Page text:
Sometimes it makes sense to reflect on a bit of local history. It helps us understand how we got here and where we hope to go. Let’s talk about the formation and purpose of our tax increment finance districts.
Former Mayor Jeff Plank established Warsaw’s first TIF district, the Redevelopment Allocation District, in 1993. These early TIF districts were established by the state legislature to give local communities a means to fund public improvement projects. Many of the early TIF districts also were established to address funding of downtown revitalization projects.
How do TIF districts work?
When someone builds a commercial or industrial facility, the real estate improvements and business/manufacturing equipment is subject to local business personal property taxes. If the new development occurs within a designated TIF district, instead of going into the city’s operational funds, those taxes go to the Redevelopment Commission as TIF revenue. Those monies are used to fund street, sewer, sidewalk, Internet fiber and other utility improvements within the TIF district. With modern infrastructure, quality accessible roads, and utility upgrades, the TIF district becomes more attractive to stimulate future growth and development.
When a TIF district is established, only tax revenue from new development is “captured.” Property tax revenue from development that existed before the TIF district was established remains for operational use. Creating a TIF district does not change the tax rate. TIF districts do not increase taxes.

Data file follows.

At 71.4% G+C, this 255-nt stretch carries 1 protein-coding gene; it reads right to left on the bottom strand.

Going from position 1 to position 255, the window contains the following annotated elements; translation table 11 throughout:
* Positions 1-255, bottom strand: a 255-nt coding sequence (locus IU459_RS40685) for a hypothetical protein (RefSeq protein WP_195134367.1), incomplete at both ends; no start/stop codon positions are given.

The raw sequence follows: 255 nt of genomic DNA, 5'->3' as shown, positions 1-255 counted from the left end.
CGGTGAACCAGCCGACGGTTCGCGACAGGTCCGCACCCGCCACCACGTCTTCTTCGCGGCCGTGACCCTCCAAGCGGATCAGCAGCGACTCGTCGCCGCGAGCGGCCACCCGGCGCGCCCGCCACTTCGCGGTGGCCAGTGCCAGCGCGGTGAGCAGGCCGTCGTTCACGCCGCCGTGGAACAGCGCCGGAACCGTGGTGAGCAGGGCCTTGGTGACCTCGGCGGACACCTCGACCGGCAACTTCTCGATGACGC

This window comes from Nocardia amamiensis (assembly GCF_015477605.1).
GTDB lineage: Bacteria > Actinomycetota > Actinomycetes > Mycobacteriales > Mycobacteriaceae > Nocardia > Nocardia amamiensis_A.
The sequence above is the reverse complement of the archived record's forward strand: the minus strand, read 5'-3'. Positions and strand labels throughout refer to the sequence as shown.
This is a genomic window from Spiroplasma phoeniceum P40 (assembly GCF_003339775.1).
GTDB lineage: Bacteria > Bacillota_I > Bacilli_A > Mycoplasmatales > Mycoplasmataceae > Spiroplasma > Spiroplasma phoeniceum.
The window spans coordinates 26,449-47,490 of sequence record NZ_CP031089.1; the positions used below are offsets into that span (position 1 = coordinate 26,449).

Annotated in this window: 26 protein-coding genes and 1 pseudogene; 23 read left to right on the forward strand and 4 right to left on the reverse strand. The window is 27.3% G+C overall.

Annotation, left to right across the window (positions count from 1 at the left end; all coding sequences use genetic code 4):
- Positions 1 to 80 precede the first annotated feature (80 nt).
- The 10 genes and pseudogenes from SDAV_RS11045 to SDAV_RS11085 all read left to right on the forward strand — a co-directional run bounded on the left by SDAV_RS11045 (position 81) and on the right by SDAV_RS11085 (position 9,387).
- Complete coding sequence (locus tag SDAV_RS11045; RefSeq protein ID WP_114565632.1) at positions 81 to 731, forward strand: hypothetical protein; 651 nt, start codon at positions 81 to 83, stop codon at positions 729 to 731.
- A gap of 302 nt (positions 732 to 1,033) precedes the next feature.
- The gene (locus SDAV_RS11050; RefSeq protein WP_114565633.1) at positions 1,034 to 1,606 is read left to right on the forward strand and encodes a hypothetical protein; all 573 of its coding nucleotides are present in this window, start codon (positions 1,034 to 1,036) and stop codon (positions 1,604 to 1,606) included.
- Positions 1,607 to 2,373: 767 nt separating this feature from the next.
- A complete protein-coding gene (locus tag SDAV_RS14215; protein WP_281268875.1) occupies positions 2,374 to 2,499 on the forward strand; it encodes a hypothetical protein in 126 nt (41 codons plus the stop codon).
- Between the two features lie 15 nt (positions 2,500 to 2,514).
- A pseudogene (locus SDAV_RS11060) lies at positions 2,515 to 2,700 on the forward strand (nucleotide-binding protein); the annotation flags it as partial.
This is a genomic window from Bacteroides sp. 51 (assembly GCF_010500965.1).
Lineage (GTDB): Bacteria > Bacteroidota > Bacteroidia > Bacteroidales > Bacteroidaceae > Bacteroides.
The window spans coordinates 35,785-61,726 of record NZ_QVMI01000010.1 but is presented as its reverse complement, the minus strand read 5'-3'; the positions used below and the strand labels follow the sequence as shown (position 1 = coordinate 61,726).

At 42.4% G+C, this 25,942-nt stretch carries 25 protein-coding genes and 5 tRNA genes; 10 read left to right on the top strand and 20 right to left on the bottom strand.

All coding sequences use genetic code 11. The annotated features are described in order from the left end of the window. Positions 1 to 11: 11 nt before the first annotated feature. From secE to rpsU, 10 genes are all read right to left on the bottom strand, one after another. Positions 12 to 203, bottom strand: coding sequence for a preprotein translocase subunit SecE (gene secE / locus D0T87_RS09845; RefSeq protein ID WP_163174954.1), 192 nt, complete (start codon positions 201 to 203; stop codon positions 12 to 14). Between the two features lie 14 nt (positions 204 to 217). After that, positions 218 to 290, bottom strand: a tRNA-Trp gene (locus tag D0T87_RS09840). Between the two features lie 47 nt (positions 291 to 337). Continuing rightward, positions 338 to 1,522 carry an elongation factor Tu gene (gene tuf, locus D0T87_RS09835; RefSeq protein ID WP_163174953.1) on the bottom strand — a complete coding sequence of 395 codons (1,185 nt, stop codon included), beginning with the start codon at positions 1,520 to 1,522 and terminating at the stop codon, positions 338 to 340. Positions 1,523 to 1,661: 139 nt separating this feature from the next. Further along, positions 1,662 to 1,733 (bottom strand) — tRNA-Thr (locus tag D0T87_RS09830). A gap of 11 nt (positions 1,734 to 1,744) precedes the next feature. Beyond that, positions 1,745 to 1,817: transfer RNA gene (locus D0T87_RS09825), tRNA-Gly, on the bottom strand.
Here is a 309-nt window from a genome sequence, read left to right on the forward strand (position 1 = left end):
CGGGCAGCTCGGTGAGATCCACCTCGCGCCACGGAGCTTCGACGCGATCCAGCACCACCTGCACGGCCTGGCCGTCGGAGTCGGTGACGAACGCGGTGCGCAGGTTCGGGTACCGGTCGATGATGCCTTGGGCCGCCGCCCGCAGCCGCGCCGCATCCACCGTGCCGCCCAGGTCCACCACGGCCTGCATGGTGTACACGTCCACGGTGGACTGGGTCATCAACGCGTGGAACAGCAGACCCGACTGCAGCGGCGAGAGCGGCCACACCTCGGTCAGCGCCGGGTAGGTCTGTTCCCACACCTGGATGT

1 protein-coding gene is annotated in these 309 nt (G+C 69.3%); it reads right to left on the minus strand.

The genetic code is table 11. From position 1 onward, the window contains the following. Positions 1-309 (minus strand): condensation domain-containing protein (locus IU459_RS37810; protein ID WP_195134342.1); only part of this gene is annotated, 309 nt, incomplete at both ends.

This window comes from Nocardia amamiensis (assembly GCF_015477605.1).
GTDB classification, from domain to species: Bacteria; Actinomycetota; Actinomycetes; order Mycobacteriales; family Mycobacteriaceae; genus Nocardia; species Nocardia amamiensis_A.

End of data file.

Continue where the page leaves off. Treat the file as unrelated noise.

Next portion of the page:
The Redevelopment Allocation District includes Central Park, the Zimmer Biomet Corporate headquarters, North Buffalo Street and a portion of the historic downtown. TIF funds generated from construction of the original Zimmer building were used to improve supportive infrastructure for that building, build Central Park, fund downtown improvements and remodel the current city hall.
Just last month, Redevelopment Allocation District TIF bonds were sold to fund infrastructure development for the new North Buffalo Street Project. This project will connect the downtown with Center Lake and Central Park along North Buffalo Street and include a mix of residential townhomes and light commercial development.
The Northern TIF district, which includes commercial and industrial property mostly north of U.S. 30 and west of Ind. 15, was established by Mayor Ernie Wiggins in 1999 and was expanded to include the new Warsaw Tech Park in 2012. Water and sewer services were hindering development in an otherwise prime location for growth. TIF revenues helped to fund the current sewage treatment plant and interceptor line, frontage road improvements along the commercial sections of Ind. 15, and other utility and transportation improvements to the area.  
More recently, Northern TIF revenues have funded acquisition of and infrastructure improvements to the new Warsaw Technology Park, with the goal of stimulating industrial growth.
Next week, after four years of planning and improvements, Polk Drive will be opened as a gateway into the Tech Park.  A brand new expandable shell building and three adjacent lots, all served with sewer, high-speed fiber, gas, electric and water, are now available to attract industrial development.
Responsible use of these revenues has allowed our community to progress. The benefits are foundational to our growth. TIF works well in Warsaw.